33      As the State observes, there are numerous other problems with Brust’s reliance on Morrissey and Plotkin.  Neither case holds that due process requires a court to consider lesser alternatives to parole or probation revocation.  See Black v. Romano, 471 U.S. 606, 611 (1985) (due process does not require court to consider alternatives to revocation or expressly reject such alternatives); State v. Burris, 2004 WI 91, ¶¶29-30, 273 Wis. 2d 294, 682 N.W.2d 812 (Plotkin adopted Standards Relating to Probation not as a requirement of due process, but as a “prescription of good policy.”). 

34      Further, unlike the Morrissey and Plotkin defendants, vacation of the DGPA did not automatically result in Brust’s incarceration.  Brust had yet to be sentenced on Count 2.  When Nelson was asked at the Wis. Stat. § 974.06 hearing to confirm his belief that Morrissey and Plotkin did not apply, he responded, “That’s not entirely correct.”  Rather, Nelson intended to reserve such arguments about lesser punishments, including alternatives to prison, for sentencing.  As Nelson explained, Brust was trying to avoid a felony adjudication, so Nelson focused his postconviction efforts toward arguing that no material breach occurred.  He believed the argument that a conviction was required to vacate the DGPA was a better argument than the notion that the court was required, but failed, to consider alternatives to prison.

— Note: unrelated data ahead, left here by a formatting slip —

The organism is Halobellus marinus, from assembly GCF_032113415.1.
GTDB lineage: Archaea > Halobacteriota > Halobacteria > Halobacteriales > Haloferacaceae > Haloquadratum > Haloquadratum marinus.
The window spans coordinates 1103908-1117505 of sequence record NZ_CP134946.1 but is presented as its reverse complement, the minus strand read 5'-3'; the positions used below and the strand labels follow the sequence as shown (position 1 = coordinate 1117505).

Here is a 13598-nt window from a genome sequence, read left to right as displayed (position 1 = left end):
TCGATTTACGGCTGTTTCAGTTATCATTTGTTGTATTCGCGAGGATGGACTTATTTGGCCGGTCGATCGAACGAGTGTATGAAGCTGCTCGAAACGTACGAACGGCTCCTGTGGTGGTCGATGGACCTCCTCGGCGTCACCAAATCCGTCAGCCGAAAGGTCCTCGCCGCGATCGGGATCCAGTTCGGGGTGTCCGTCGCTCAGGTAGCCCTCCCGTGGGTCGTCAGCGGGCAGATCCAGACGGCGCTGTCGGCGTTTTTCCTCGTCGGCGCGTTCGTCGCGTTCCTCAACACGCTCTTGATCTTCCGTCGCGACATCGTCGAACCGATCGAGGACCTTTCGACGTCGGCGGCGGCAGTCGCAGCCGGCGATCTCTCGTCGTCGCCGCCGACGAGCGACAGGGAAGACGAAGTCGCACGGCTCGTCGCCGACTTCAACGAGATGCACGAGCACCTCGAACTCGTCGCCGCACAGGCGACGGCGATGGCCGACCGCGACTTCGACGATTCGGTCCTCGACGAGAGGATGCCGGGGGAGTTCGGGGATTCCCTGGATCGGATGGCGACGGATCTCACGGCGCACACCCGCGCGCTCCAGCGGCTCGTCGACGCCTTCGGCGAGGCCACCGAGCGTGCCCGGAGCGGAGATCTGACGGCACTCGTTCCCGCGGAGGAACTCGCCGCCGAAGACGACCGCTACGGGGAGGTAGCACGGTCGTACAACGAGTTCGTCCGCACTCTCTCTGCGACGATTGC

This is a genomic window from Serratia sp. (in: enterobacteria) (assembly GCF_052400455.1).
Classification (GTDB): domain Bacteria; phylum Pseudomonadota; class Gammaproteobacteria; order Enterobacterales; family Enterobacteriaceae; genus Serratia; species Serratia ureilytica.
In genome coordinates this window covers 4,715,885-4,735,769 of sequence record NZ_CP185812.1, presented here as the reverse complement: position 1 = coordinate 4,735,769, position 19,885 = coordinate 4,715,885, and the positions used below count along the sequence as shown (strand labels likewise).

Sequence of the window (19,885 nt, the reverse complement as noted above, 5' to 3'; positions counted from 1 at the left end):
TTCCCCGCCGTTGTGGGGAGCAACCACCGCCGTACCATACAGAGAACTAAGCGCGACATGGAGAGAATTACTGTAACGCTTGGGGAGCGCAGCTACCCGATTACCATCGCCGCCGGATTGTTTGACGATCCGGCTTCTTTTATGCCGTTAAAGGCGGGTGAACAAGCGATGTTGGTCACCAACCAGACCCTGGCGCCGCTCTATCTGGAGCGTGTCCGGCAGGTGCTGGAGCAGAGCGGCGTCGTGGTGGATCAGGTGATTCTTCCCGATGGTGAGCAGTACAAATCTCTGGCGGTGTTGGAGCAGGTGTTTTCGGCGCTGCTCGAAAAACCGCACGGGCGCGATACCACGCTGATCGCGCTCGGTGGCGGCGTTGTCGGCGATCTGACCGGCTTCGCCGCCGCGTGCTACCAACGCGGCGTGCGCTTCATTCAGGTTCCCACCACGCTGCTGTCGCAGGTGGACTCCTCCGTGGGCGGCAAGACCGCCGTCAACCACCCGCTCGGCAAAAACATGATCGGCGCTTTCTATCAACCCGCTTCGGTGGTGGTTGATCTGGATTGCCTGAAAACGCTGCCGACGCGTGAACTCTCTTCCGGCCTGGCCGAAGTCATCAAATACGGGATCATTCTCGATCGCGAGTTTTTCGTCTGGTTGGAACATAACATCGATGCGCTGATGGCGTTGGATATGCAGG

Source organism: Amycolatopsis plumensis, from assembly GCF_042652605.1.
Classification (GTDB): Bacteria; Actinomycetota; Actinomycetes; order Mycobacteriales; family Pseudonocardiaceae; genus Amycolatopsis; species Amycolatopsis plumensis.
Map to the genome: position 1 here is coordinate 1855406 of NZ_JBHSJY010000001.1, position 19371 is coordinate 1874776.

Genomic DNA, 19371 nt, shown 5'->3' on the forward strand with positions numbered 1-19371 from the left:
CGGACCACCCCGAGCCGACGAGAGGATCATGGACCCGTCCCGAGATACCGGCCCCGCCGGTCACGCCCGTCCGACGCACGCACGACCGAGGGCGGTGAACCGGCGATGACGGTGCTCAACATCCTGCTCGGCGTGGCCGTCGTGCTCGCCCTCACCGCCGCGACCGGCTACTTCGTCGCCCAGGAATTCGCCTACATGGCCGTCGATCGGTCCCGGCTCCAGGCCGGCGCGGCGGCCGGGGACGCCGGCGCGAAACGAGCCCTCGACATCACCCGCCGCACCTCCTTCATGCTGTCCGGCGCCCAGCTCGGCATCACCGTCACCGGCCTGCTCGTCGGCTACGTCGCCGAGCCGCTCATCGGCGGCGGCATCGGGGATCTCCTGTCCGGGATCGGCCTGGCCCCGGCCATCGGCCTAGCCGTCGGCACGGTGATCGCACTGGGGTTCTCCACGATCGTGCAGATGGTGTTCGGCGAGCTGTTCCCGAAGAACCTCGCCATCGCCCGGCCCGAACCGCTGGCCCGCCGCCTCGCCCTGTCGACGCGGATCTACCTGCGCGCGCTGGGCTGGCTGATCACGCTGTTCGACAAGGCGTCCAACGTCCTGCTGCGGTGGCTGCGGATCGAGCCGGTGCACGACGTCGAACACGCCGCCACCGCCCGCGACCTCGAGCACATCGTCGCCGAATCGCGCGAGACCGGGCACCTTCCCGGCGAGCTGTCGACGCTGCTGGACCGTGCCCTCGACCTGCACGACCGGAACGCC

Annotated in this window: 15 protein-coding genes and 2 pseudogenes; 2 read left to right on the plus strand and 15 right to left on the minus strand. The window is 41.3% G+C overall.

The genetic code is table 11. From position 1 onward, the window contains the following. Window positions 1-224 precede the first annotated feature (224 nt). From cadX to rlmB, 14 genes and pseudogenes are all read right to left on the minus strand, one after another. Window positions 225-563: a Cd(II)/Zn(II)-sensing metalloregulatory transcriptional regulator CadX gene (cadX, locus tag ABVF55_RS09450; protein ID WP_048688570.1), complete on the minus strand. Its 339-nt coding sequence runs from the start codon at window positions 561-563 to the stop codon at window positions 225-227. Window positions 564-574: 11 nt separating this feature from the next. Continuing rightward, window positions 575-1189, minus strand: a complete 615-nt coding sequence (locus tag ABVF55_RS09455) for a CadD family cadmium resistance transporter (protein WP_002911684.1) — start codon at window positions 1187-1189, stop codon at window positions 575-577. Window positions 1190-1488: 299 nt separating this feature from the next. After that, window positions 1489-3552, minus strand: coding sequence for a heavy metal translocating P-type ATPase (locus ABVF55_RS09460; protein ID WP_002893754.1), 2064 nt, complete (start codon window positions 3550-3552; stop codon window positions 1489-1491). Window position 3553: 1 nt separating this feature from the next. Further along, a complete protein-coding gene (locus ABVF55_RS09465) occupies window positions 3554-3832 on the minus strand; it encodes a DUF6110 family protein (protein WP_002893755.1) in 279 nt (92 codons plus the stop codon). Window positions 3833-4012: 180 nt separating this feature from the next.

35      Moreover, Nelson stated he did raise the factors articulated in Plotkin, albeit in an indirect fashion.  Nelson testified that if the court deemed the breach material, he intended to argue prison was not an appropriate punishment:

So my strategy in this particular case was to … attempt to raise the Plotkin factors in the context of sentencing, because those factors ultimately go to sentencing.  If … there is a need for incarceration, the Court finds there’s a need for incarceration, whether it finds it in the context of the revocation of the DGPA or in the context of sentencing, the ultimate factor and consideration is the same.

Nelson’s opinion was that it made no sense to consider alternatives to imprisonment at the vacation hearing, and then again at sentencing.  This was a reasonable strategy. 

II.  Sentencing claims

            A.  Failure to object to allegedly compelled and incriminating statements